Cape Coral project aims to bring color and art to the city, but not everyone is on board

Bringing color and art to Cape Coral. That’s all part of a big plan that’s up for debate right now.

The first phase would paint 14 utility boxes, then later add murals to the sides of buildings.

The plan is a “hot button topic” on our WINK News Facebook page.

Some people say it’s a waste of money and others are on board.

Covering utility boxes with flowers and butterflies is just one way the city plans to add some vibrancy to downtown.

This colorful plan has lots of support.

What might normally blend into the surroundings or stick out like something that clearly does not belong among the landscape may soon transform into something wonderful.

“Beautiful scenes of local birds and wildlife; the colors are beautiful,” said Ken Graham.

Those colors certainly caught his eye, as he walks down Coronado Parkway daily.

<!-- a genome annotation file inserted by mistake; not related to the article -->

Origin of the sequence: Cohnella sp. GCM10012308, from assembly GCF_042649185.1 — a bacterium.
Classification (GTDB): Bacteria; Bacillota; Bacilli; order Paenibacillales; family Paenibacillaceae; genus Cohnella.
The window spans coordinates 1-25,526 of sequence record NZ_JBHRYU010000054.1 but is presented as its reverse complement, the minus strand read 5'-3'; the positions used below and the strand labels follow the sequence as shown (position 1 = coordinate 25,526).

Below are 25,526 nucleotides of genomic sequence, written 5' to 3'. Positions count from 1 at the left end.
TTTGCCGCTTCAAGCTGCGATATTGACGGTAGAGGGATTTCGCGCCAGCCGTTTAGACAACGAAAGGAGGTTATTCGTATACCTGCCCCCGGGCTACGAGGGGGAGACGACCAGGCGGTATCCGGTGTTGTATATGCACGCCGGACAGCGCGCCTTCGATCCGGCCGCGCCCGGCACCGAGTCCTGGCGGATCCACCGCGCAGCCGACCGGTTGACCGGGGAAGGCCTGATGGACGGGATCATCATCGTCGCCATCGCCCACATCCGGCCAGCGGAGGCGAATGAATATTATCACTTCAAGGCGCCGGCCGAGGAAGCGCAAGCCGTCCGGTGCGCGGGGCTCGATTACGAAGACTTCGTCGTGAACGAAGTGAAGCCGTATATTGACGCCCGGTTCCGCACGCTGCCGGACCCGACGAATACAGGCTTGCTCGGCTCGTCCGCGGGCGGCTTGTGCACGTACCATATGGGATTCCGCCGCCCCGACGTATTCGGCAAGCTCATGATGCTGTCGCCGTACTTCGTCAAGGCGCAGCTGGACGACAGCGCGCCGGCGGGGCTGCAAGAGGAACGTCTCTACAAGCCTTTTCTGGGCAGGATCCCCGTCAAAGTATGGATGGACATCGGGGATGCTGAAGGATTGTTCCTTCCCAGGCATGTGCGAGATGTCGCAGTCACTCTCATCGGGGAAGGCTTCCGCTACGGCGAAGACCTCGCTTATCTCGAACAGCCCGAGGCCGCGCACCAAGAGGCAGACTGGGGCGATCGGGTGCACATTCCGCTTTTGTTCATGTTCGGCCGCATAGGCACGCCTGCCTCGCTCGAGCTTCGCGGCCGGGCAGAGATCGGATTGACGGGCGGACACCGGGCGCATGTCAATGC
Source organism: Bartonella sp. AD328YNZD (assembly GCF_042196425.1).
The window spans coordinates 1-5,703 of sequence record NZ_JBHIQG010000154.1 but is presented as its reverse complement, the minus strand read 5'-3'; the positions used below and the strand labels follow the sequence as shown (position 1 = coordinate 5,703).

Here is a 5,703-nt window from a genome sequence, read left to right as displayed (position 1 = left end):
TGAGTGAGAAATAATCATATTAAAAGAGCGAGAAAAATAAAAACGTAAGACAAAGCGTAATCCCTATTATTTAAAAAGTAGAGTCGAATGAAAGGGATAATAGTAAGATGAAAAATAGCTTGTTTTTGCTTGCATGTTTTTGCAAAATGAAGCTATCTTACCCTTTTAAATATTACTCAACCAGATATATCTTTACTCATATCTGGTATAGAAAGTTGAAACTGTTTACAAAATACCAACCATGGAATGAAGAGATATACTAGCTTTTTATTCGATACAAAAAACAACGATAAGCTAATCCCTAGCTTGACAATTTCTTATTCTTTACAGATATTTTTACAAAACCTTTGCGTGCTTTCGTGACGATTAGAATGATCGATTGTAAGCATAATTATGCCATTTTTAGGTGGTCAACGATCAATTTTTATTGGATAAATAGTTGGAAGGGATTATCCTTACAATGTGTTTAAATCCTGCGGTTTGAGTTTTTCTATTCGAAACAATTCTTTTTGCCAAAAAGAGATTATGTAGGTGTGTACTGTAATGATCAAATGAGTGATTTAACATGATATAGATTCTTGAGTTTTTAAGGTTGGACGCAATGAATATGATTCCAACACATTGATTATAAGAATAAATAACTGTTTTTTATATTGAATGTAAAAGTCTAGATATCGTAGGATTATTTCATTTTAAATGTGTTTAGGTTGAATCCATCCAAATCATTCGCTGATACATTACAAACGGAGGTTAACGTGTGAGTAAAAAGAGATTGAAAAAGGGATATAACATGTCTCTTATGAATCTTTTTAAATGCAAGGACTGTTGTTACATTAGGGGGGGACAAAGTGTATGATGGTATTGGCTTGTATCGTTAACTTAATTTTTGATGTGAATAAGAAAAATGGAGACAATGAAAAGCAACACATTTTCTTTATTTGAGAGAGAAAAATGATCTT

“I happened to be walking by when the young people were painting,” he said.

Painted utility box in Cape Coral (WINK News)

Graham said he noticed the remarkable change in this group of utility boxes.

“It looks great! It’s a wonderful addition to the city,” he said.

That is exactly the reaction the people in charge of redeveloping downtown Cape Coral want to hear.

The first phase would splash some more color on 14 utility boxes along SE 47th Terrace with the South Cape Hospitality and Entertainment Association picking up the tab.

Moving forward, the association would have to submit designs to the city for approval. But now that some are already on display outside the city art center, the plan’s quickly gaining attention.

“I mean, everyone’s gotta like that,” said Dave Fortney. “It doesn’t disturb the air, the water, it’s not a political statement, it’s just pretty.”

In addition to adding some color, the city floated the idea of building a sculpture at the roundabout along SE 47th Terrace and Vincennes Boulevard, but that would come at a later phase.

Right now, the Community Redevelopment Agency is discussing the potential size of the sculpture among other guidelines before they reach out to artists.

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